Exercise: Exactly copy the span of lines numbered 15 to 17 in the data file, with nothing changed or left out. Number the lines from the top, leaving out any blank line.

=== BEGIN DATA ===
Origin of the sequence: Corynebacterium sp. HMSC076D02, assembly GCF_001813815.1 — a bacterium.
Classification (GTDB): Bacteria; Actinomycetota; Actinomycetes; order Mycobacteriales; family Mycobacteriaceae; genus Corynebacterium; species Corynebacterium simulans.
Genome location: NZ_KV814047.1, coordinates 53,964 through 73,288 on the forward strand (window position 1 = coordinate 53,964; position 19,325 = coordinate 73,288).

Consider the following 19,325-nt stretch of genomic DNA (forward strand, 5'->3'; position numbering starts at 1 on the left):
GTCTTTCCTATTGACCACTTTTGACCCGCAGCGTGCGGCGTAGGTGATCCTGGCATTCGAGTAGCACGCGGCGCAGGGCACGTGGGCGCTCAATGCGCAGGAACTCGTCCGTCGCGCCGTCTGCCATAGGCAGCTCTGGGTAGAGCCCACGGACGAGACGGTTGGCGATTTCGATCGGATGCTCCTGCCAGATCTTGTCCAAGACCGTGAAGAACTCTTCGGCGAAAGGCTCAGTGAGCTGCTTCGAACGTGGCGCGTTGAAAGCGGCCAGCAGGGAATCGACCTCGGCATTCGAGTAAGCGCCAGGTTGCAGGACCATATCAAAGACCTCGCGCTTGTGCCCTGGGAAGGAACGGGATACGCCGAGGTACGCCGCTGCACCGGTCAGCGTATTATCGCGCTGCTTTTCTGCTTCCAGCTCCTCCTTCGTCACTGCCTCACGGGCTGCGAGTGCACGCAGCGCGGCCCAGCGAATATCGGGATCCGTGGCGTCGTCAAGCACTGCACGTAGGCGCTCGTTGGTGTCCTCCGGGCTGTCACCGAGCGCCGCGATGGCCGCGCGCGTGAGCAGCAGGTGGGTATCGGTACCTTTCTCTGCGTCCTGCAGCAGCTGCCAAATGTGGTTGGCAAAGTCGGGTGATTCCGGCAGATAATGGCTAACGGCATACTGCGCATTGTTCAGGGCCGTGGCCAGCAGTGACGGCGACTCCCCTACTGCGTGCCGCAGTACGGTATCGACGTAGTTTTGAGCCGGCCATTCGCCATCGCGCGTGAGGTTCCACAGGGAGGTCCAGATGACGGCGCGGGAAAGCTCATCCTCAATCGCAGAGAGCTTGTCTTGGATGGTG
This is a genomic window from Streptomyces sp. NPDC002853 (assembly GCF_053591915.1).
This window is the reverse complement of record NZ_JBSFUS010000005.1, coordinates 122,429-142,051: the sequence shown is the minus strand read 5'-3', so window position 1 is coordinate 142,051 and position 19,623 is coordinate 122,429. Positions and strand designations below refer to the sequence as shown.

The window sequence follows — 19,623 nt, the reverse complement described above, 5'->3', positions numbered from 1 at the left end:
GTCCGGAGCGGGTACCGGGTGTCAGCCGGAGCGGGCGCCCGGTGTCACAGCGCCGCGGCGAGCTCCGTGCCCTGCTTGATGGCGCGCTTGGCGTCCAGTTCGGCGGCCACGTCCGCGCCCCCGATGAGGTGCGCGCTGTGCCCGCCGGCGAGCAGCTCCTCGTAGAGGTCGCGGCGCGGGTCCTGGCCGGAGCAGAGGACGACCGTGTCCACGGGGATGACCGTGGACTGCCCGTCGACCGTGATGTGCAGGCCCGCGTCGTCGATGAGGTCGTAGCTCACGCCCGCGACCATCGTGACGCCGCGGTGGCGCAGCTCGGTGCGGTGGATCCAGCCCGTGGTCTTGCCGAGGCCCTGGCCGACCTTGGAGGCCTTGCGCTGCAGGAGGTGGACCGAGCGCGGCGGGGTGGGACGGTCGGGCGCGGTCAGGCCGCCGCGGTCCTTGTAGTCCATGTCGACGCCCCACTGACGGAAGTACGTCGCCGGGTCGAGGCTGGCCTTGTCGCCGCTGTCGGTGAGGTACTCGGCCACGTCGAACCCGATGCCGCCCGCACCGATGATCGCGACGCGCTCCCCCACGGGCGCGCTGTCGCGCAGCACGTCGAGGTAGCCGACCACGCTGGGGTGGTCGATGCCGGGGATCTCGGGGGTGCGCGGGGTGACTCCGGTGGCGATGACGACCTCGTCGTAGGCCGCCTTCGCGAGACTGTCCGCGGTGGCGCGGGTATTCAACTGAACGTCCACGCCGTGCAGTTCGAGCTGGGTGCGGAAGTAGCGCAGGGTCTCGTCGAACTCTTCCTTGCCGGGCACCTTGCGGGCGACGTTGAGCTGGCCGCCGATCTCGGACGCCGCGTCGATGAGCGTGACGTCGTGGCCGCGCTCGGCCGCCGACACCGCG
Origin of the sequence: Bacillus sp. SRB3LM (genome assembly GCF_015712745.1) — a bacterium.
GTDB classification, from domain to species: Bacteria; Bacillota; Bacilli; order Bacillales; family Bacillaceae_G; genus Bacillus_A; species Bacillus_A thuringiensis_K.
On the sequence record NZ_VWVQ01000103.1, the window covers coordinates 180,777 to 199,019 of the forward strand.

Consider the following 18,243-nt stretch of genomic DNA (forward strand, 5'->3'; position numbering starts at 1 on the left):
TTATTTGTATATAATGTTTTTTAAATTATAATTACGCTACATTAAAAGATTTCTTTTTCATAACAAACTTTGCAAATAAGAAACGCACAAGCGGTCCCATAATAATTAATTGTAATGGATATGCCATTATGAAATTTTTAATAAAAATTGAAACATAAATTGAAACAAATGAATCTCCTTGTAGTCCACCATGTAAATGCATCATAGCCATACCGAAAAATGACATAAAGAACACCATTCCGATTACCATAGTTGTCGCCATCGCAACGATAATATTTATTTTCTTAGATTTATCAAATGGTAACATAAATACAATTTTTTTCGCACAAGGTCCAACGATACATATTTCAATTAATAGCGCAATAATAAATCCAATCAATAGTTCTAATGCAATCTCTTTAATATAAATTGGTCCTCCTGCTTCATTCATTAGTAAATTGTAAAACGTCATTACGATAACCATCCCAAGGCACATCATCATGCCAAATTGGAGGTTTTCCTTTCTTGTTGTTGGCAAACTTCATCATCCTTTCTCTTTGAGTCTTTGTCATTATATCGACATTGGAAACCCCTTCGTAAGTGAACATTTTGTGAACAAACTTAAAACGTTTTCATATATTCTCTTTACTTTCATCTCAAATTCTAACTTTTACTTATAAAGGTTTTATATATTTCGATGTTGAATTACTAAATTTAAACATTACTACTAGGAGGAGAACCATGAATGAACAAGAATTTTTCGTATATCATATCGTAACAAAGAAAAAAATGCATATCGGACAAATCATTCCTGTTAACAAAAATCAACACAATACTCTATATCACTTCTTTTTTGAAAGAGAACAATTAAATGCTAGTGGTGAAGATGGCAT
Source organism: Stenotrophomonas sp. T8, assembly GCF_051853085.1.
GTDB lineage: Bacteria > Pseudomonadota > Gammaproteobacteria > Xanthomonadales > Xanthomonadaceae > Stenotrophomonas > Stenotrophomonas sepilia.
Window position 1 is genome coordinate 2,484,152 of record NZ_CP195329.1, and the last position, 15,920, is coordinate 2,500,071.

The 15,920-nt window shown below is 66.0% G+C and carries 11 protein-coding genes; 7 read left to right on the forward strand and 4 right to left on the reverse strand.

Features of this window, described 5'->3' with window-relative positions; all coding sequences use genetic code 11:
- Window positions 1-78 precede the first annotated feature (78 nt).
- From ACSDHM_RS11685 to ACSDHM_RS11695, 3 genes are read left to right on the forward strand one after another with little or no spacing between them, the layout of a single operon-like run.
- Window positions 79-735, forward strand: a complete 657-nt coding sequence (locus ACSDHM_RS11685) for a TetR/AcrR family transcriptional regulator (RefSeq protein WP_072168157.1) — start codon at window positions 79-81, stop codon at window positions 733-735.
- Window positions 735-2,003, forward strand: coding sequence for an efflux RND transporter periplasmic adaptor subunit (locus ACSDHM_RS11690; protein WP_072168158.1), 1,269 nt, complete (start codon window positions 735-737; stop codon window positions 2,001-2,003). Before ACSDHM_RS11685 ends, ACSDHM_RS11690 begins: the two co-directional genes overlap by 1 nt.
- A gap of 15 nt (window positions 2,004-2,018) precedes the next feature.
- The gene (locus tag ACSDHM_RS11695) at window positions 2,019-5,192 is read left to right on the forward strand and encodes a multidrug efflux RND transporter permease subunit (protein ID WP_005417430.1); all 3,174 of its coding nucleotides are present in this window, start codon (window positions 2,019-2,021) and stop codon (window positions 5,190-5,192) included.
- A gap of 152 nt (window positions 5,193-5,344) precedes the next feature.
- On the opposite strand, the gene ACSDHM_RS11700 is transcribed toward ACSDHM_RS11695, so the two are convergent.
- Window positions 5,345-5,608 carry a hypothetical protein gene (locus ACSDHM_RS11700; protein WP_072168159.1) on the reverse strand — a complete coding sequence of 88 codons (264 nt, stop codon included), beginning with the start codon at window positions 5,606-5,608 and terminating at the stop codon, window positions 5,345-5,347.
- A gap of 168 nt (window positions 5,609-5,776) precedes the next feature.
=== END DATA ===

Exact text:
Source organism: Stenotrophomonas sp. T8, assembly GCF_051853085.1.
GTDB lineage: Bacteria > Pseudomonadota > Gammaproteobacteria > Xanthomonadales > Xanthomonadaceae > Stenotrophomonas > Stenotrophomonas sepilia.
Window position 1 is genome coordinate 2,484,152 of record NZ_CP195329.1, and the last position, 15,920, is coordinate 2,500,071.